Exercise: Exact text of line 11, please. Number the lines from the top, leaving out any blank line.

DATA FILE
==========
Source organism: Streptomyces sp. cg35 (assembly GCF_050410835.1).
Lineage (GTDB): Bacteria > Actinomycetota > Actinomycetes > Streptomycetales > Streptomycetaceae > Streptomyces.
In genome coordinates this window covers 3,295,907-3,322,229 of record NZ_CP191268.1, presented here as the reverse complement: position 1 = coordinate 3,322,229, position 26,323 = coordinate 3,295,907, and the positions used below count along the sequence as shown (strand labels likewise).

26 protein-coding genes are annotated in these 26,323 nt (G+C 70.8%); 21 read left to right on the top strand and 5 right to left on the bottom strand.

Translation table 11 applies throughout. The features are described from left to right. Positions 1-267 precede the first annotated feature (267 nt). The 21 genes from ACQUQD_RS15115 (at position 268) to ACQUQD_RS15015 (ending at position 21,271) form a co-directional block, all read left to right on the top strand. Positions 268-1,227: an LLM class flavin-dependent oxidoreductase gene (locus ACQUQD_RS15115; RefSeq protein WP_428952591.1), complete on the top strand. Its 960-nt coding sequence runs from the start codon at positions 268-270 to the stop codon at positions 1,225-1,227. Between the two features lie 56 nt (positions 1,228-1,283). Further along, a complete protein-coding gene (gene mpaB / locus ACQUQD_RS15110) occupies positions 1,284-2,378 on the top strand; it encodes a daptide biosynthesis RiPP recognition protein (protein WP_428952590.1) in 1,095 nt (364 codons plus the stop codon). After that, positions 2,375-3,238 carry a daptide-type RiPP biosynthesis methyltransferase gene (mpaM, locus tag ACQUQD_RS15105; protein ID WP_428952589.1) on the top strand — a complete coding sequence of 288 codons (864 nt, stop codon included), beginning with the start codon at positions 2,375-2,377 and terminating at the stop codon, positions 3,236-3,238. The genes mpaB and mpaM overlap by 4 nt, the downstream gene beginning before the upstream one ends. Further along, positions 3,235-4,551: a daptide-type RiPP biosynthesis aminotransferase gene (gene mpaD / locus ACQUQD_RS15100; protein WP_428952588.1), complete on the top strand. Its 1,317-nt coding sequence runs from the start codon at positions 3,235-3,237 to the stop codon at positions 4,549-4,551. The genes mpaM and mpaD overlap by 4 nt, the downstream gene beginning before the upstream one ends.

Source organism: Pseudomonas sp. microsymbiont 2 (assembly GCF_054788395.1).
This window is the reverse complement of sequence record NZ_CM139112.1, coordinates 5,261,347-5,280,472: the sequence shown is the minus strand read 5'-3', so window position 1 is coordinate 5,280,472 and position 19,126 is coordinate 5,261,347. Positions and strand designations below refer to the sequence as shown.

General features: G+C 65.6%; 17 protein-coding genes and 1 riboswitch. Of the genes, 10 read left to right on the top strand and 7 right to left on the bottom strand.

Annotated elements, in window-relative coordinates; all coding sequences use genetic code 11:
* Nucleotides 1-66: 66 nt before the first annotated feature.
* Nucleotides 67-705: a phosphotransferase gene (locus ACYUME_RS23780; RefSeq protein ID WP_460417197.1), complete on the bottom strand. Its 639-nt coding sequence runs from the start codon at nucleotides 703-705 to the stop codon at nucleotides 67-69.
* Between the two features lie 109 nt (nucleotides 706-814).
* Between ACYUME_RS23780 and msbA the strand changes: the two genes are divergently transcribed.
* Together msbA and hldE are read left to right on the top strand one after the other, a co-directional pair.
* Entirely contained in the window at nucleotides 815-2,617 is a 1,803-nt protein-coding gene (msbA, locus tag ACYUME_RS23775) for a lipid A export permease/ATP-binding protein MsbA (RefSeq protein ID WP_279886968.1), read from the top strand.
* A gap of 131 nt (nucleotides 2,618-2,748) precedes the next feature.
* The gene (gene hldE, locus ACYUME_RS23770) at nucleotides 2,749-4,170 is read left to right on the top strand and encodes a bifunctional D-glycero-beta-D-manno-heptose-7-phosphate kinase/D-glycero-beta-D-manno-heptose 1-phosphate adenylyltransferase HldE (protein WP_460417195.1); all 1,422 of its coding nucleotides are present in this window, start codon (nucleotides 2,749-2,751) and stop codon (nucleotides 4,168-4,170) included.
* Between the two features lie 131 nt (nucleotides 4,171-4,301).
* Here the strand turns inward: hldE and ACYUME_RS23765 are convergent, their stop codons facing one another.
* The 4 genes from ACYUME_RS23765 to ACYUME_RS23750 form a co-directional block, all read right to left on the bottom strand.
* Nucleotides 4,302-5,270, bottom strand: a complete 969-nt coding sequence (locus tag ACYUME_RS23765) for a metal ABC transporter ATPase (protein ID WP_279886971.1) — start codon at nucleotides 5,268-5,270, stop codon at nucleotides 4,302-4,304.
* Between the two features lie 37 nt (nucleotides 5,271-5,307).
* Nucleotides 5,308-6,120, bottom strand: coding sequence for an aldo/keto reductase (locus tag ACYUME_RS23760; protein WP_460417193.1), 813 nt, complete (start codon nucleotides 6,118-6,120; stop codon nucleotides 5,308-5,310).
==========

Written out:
* Nucleotides 67-705: a phosphotransferase gene (locus ACYUME_RS23780; RefSeq protein ID WP_460417197.1), complete on the bottom strand. Its 639-nt coding sequence runs from the start codon at nucleotides 703-705 to the stop codon at nucleotides 67-69.